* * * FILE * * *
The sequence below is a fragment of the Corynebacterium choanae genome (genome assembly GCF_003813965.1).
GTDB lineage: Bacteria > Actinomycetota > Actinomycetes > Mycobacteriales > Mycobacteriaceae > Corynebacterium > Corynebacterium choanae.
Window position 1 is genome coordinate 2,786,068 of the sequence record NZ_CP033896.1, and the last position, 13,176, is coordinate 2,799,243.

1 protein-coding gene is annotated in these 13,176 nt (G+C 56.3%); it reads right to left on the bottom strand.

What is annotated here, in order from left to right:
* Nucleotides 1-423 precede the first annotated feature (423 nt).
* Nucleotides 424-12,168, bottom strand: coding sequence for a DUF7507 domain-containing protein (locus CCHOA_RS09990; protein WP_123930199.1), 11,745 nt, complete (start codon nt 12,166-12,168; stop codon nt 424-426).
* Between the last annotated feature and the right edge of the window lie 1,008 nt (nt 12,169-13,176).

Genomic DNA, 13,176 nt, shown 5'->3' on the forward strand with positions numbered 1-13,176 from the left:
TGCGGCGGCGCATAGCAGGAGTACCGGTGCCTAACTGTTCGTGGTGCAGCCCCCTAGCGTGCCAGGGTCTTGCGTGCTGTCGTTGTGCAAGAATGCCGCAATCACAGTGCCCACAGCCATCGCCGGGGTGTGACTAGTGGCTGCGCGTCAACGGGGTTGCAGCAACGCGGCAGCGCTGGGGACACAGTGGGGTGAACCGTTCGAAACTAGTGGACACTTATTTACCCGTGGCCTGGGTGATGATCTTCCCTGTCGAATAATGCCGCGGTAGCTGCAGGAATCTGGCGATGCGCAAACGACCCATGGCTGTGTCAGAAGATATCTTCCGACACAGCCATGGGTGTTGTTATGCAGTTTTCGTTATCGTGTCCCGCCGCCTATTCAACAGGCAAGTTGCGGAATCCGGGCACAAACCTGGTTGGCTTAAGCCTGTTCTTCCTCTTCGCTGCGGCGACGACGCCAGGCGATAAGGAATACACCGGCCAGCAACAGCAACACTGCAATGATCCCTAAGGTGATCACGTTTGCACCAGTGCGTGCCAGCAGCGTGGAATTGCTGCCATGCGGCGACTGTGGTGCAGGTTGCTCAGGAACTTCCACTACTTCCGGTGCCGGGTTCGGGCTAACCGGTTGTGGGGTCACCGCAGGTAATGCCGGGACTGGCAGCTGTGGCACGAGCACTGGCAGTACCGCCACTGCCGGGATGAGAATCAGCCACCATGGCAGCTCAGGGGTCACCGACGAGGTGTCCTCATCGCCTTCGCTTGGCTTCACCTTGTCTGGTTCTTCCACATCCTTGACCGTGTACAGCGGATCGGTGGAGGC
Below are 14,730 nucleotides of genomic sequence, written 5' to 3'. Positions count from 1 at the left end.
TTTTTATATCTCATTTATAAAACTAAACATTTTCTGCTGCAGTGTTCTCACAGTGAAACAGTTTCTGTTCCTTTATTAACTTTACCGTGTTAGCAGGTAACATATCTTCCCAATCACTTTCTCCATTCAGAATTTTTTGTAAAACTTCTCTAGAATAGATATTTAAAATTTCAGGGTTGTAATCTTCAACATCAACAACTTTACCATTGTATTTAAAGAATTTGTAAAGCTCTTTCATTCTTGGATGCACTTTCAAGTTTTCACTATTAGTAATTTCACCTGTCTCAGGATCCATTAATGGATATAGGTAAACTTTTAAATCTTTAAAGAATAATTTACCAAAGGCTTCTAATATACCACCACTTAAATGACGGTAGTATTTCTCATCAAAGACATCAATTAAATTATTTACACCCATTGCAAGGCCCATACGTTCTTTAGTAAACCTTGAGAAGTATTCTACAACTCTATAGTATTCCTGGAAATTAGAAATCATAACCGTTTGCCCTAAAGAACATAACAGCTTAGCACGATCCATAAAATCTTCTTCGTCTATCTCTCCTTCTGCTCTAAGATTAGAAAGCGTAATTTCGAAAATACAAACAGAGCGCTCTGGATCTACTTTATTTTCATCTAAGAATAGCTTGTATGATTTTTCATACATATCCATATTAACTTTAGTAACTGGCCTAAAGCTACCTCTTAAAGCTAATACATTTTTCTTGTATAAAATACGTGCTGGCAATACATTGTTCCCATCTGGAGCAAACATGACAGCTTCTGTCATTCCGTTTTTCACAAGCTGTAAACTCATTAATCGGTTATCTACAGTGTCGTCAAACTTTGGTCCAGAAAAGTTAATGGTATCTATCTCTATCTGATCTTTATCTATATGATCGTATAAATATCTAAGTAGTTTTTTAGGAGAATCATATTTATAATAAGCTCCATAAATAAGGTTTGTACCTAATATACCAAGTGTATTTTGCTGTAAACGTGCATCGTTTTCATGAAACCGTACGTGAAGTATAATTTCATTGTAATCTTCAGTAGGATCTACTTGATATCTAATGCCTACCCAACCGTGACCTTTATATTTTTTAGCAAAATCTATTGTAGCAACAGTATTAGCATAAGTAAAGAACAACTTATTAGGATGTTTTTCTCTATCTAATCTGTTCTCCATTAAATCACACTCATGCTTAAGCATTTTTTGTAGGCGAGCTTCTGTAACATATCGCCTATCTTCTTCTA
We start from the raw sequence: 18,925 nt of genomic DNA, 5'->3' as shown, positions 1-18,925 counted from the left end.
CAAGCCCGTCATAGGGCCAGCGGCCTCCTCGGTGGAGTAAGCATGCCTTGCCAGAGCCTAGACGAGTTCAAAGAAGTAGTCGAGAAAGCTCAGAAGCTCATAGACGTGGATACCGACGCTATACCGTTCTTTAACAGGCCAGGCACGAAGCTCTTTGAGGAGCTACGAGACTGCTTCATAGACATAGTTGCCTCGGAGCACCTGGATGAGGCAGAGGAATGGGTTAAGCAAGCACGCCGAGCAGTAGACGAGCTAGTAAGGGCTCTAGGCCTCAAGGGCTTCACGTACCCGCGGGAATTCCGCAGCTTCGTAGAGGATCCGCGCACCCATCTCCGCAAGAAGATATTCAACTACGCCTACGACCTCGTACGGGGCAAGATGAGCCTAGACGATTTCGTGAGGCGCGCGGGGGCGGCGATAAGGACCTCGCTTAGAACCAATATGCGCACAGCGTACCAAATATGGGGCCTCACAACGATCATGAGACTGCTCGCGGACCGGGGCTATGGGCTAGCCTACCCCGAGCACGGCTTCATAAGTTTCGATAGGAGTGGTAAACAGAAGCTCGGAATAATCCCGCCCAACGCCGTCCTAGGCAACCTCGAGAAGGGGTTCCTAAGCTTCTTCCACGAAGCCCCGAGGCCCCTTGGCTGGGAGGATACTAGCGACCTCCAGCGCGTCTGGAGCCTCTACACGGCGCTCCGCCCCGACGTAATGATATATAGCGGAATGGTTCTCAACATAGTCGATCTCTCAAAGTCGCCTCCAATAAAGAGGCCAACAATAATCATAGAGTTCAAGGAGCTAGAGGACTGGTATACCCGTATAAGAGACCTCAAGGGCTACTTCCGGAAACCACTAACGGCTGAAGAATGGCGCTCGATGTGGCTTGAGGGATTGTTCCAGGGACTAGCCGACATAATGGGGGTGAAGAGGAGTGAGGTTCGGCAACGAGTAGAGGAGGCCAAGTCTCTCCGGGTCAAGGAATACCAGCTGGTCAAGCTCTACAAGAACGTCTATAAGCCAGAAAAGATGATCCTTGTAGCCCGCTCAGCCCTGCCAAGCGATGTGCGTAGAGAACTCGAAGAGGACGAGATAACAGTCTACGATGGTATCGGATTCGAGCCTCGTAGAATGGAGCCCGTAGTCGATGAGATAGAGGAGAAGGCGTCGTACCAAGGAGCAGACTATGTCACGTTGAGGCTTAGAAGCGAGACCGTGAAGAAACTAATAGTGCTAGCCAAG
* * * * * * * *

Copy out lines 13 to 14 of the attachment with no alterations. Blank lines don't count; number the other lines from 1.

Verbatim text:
We start from the raw sequence: 18,925 nt of genomic DNA, 5'->3' as shown, positions 1-18,925 counted from the left end.
CAAGCCCGTCATAGGGCCAGCGGCCTCCTCGGTGGAGTAAGCATGCCTTGCCAGAGCCTAGACGAGTTCAAAGAAGTAGTCGAGAAAGCTCAGAAGCTCATAGACGTGGATACCGACGCTATACCGTTCTTTAACAGGCCAGGCACGAAGCTCTTTGAGGAGCTACGAGACTGCTTCATAGACATAGTTGCCTCGGAGCACCTGGATGAGGCAGAGGAATGGGTTAAGCAAGCACGCCGAGCAGTAGACGAGCTAGTAAGGGCTCTAGGCCTCAAGGGCTTCACGTACCCGCGGGAATTCCGCAGCTTCGTAGAGGATCCGCGCACCCATCTCCGCAAGAAGATATTCAACTACGCCTACGACCTCGTACGGGGCAAGATGAGCCTAGACGATTTCGTGAGGCGCGCGGGGGCGGCGATAAGGACCTCGCTTAGAACCAATATGCGCACAGCGTACCAAATATGGGGCCTCACAACGATCATGAGACTGCTCGCGGACCGGGGCTATGGGCTAGCCTACCCCGAGCACGGCTTCATAAGTTTCGATAGGAGTGGTAAACAGAAGCTCGGAATAATCCCGCCCAACGCCGTCCTAGGCAACCTCGAGAAGGGGTTCCTAAGCTTCTTCCACGAAGCCCCGAGGCCCCTTGGCTGGGAGGATACTAGCGACCTCCAGCGCGTCTGGAGCCTCTACACGGCGCTCCGCCCCGACGTAATGATATATAGCGGAATGGTTCTCAACATAGTCGATCTCTCAAAGTCGCCTCCAATAAAGAGGCCAACAATAATCATAGAGTTCAAGGAGCTAGAGGACTGGTATACCCGTATAAGAGACCTCAAGGGCTACTTCCGGAAACCACTAACGGCTGAAGAATGGCGCTCGATGTGGCTTGAGGGATTGTTCCAGGGACTAGCCGACATAATGGGGGTGAAGAGGAGTGAGGTTCGGCAACGAGTAGAGGAGGCCAAGTCTCTCCGGGTCAAGGAATACCAGCTGGTCAAGCTCTACAAGAACGTCTATAAGCCAGAAAAGATGATCCTTGTAGCCCGCTCAGCCCTGCCAAGCGATGTGCGTAGAGAACTCGAAGAGGACGAGATAACAGTCTACGATGGTATCGGATTCGAGCCTCGTAGAATGGAGCCCGTAGTCGATGAGATAGAGGAGAAGGCGTCGTACCAAGGAGCAGACTATGTCACGTTGAGGCTTAGAAGCGAGACCGTGAAGAAACTAATAGTGCTAGCCAAG